Raspberry Pi Pico

Read Raspberry Pi Pico onboard temperature sensor

Raspberry Pi Pico OnBoard Temperature Sensor:

In this article, I am going to explain how to use the Raspberry Pi Pico Onboard temperature sensor and display its value on the SSD1306 Oled display module. I going to use this temperature sensor for monitoring the ambient temperature. I don’t know if this sensor is going to give me the exact value as its directly mounted on the Pico board as it may sense some heat from the board.

This onboard temperature sensor can be quite useful in situations when used in high-temperature areas, so this sensor can monitor the Pico board temperature and when the temperature exceeds a predefined value a Fan or other cooling system is automatically turned ON. So, let’s go ahead and take a look at the circuit diagram.

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Raspberry Pi Pico Oled Display Module SSD1306

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Raspberry Pi Pico Temperature Sensor Circuit Diagram:

Raspberry Pi Pico

For this project, you only need to interface the Oled display module with the Raspberry Pi Pico. The connections I have already explained in example5.

Now, you might be thinking to which pin this onboard temperature sensor is connected? This onboard temperature sensor is connected to one of the ADCs or Analog-to-Digital Converters. The temperature sensor does not have a physical pin in the board but is accessed as ADC4. This onboard temperature sensor works by delivering a voltage to the ADC4 pin that is proportional to the temperature. If you check the Raspberry Pi Pico datasheet you will find that a temperature of 27 degrees Celsius delivers a voltage of 0.706 volts. 

In the RP2040 Pico Board, the ADC pins support 12-bits, which means that the value can go from 0 to 4095. But the MicroPython code can scale the ADC values to a 16-bit range. So we effectively get the range from 0 to 65535. The microcontroller works at 3.3 V, which means that an ADC pin will return a value of 65535 when 3.3 V is applied to it or 0 when there is no voltage. We can obtain all the in-between values when the voltage applied to the pin is between 0 and 3.3 V. Let’s take a look at the code and you will get the idea.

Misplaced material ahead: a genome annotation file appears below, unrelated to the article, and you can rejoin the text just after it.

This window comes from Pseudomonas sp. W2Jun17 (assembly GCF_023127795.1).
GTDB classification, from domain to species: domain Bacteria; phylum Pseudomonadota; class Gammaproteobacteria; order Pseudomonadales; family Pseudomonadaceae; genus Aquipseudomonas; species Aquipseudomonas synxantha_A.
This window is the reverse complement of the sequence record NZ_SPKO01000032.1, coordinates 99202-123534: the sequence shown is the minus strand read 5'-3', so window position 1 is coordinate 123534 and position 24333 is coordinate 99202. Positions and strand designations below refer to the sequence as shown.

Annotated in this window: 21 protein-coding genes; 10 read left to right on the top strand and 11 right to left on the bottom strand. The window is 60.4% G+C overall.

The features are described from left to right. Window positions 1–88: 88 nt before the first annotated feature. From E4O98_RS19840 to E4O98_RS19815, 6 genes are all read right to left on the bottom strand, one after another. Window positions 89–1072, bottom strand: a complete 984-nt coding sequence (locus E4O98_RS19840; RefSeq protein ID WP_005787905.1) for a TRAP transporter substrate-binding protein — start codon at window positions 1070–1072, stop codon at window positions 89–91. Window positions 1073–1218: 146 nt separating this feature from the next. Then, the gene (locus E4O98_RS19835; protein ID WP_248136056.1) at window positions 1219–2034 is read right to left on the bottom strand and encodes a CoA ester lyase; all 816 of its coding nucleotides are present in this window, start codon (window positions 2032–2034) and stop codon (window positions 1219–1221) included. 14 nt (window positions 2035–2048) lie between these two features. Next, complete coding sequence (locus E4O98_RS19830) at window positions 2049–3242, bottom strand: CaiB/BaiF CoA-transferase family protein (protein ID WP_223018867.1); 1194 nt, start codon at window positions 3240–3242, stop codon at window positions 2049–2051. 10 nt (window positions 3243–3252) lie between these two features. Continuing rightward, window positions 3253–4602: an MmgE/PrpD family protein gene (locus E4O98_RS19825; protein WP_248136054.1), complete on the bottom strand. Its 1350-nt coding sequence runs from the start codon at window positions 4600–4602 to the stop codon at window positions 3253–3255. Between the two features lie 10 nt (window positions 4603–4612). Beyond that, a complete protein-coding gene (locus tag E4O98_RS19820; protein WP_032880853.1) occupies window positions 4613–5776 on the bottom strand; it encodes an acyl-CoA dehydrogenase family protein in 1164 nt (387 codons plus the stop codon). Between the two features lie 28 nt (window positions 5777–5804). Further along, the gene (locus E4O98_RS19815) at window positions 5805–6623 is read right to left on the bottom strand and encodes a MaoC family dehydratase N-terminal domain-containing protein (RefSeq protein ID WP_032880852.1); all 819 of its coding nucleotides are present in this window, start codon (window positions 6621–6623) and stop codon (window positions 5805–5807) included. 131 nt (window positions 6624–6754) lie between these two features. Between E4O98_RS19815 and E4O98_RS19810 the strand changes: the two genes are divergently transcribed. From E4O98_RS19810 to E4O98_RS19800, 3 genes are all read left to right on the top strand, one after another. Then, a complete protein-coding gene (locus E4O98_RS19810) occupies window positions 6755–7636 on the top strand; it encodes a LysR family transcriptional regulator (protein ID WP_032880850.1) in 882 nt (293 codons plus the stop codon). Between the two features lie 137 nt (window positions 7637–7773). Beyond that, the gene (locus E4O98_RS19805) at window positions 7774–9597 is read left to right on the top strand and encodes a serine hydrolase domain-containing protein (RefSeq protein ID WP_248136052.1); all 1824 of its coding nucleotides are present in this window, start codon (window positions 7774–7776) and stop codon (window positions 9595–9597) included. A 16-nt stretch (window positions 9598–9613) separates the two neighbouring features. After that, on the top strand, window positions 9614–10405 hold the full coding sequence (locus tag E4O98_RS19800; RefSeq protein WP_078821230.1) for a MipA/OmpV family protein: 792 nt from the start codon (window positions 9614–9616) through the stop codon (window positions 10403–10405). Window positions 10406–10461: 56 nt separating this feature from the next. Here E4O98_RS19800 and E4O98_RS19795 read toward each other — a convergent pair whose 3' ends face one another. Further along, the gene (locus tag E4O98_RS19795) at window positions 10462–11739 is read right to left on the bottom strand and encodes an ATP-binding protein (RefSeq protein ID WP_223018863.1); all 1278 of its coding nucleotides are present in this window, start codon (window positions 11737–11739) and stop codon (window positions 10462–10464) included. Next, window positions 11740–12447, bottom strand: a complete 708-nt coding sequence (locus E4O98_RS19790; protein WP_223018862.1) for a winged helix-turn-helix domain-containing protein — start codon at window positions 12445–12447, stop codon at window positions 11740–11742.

Raspberry Pi Pico Temperature Sensor Programming:

Now, you should be able to understand why am I using ADC4 and why am I dividing 3.3 by 65535. As I explained earlier, if you check the Raspberry Pi Pico datasheet you will find that a temperature of 27 degrees Celsius delivers a voltage of 0.706 volts, so that’s why you can see these numbers and then this value is used to convert the temperature reading into Celsius. So, that’s all about the code and now let’s run this code.  

Raspberry Pi Pico

Next article, Raspberry Pi Pico Ultrasonic Sensor

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Engr Fahad

My name is Shahzada Fahad and I am an Electrical Engineer. I have been doing Job in UAE as a site engineer in an Electrical Construction Company. Currently, I am running my own YouTube channel "Electronic Clinic", and managing this Website. My Hobbies are * Watching Movies * Music * Martial Arts * Photography * Travelling * Make Sketches and so on...

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  1. Hi ENGr Fahad; The program worked for 2 days then battery drained. I downloaded program to pico and got error. So while uploading there was a “rp2-pico-20220618-v1.19.1.uf2” update so I installed it. Now I get error for OLED )shown below. I deleted the OLED and SSD1306 in the Manage Package- reinstalled them again. I get the same errors. Not sure what is going on in the code.
    Can you tell me if I ned to change something in the code to OLED and SSD1306?
    Thanks; MC

    Traceback (most recent call last):
    File “”, line 13, in
    File “/lib/oled/ssd1306.py”, line 127, in init
    File “/lib/oled/ssd1306.py”, line 47, in init
    File “/lib/oled/ssd1306.py”, line 72, in init_display
    File “/lib/oled/ssd1306.py”, line 132, in write_cmd
    OSError: [Errno 5] EIO

    1. If you are using thonny go in options and choose MiroPython (RP2040) in Interpreter. Next open Manage packages and install micropython_oled and micropython_ssd1306

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